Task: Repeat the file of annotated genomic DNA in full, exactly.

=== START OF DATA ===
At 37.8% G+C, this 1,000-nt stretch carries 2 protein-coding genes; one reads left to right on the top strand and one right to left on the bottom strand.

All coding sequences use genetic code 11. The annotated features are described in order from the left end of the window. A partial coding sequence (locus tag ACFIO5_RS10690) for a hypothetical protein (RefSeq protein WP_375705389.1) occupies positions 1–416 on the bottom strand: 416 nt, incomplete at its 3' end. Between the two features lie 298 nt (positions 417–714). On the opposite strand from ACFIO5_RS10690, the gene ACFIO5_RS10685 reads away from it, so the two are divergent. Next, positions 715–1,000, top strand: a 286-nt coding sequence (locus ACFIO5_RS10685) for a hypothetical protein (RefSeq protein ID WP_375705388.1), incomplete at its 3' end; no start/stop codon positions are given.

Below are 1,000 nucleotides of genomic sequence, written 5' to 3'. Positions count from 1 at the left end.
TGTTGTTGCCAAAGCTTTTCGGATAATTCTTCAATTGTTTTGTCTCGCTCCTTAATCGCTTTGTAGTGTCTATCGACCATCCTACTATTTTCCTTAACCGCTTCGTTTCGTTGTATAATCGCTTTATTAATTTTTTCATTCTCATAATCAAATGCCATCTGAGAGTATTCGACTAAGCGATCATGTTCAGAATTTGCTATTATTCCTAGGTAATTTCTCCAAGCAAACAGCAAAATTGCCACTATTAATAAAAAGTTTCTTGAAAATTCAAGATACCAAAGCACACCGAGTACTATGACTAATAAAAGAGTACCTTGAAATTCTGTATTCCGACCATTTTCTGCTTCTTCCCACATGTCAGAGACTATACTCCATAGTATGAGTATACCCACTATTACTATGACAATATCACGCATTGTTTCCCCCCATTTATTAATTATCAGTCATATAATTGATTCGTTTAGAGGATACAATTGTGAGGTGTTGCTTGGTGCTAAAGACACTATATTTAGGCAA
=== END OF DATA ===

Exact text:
At 37.8% G+C, this 1,000-nt stretch carries 2 protein-coding genes; one reads left to right on the top strand and one right to left on the bottom strand.

All coding sequences use genetic code 11. The annotated features are described in order from the left end of the window. A partial coding sequence (locus tag ACFIO5_RS10690) for a hypothetical protein (RefSeq protein WP_375705389.1) occupies positions 1–416 on the bottom strand: 416 nt, incomplete at its 3' end. Between the two features lie 298 nt (positions 417–714). On the opposite strand from ACFIO5_RS10690, the gene ACFIO5_RS10685 reads away from it, so the two are divergent. Next, positions 715–1,000, top strand: a 286-nt coding sequence (locus ACFIO5_RS10685) for a hypothetical protein (RefSeq protein ID WP_375705388.1), incomplete at its 3' end; no start/stop codon positions are given.

Below are 1,000 nucleotides of genomic sequence, written 5' to 3'. Positions count from 1 at the left end.
TGTTGTTGCCAAAGCTTTTCGGATAATTCTTCAATTGTTTTGTCTCGCTCCTTAATCGCTTTGTAGTGTCTATCGACCATCCTACTATTTTCCTTAACCGCTTCGTTTCGTTGTATAATCGCTTTATTAATTTTTTCATTCTCATAATCAAATGCCATCTGAGAGTATTCGACTAAGCGATCATGTTCAGAATTTGCTATTATTCCTAGGTAATTTCTCCAAGCAAACAGCAAAATTGCCACTATTAATAAAAAGTTTCTTGAAAATTCAAGATACCAAAGCACACCGAGTACTATGACTAATAAAAGAGTACCTTGAAATTCTGTATTCCGACCATTTTCTGCTTCTTCCCACATGTCAGAGACTATACTCCATAGTATGAGTATACCCACTATTACTATGACAATATCACGCATTGTTTCCCCCCATTTATTAATTATCAGTCATATAATTGATTCGTTTAGAGGATACAATTGTGAGGTGTTGCTTGGTGCTAAAGACACTATATTTAGGCAA